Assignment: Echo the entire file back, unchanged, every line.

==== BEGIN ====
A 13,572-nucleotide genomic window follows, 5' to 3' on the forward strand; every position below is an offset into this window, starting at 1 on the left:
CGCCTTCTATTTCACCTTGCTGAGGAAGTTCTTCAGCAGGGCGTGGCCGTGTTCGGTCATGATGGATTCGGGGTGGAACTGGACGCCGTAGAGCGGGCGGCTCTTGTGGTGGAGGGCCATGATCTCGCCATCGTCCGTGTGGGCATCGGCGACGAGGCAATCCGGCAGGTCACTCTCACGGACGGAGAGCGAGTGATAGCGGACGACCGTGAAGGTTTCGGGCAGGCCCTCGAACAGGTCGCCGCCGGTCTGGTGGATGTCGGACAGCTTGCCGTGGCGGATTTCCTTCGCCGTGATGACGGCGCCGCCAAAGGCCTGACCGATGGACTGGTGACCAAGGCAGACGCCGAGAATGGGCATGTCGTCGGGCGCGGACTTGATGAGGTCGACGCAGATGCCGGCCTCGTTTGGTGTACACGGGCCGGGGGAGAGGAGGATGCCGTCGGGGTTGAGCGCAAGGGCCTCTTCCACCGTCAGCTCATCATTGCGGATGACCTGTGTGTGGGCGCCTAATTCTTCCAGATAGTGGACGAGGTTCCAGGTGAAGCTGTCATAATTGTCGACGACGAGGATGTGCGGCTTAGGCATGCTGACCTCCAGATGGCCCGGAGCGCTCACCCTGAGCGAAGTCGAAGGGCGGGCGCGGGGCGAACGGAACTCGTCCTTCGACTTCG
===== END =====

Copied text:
A 13,572-nucleotide genomic window follows, 5' to 3' on the forward strand; every position below is an offset into this window, starting at 1 on the left:
CGCCTTCTATTTCACCTTGCTGAGGAAGTTCTTCAGCAGGGCGTGGCCGTGTTCGGTCATGATGGATTCGGGGTGGAACTGGACGCCGTAGAGCGGGCGGCTCTTGTGGTGGAGGGCCATGATCTCGCCATCGTCCGTGTGGGCATCGGCGACGAGGCAATCCGGCAGGTCACTCTCACGGACGGAGAGCGAGTGATAGCGGACGACCGTGAAGGTTTCGGGCAGGCCCTCGAACAGGTCGCCGCCGGTCTGGTGGATGTCGGACAGCTTGCCGTGGCGGATTTCCTTCGCCGTGATGACGGCGCCGCCAAAGGCCTGACCGATGGACTGGTGACCAAGGCAGACGCCGAGAATGGGCATGTCGTCGGGCGCGGACTTGATGAGGTCGACGCAGATGCCGGCCTCGTTTGGTGTACACGGGCCGGGGGAGAGGAGGATGCCGTCGGGGTTGAGCGCAAGGGCCTCTTCCACCGTCAGCTCATCATTGCGGATGACCTGTGTGTGGGCGCCTAATTCTTCCAGATAGTGGACGAGGTTCCAGGTGAAGCTGTCATAATTGTCGACGACGAGGATGTGCGGCTTAGGCATGCTGACCTCCAGATGGCCCGGAGCGCTCACCCTGAGCGAAGTCGAAGGGCGGGCGCGGGGCGAACGGAACTCGTCCTTCGACTTCG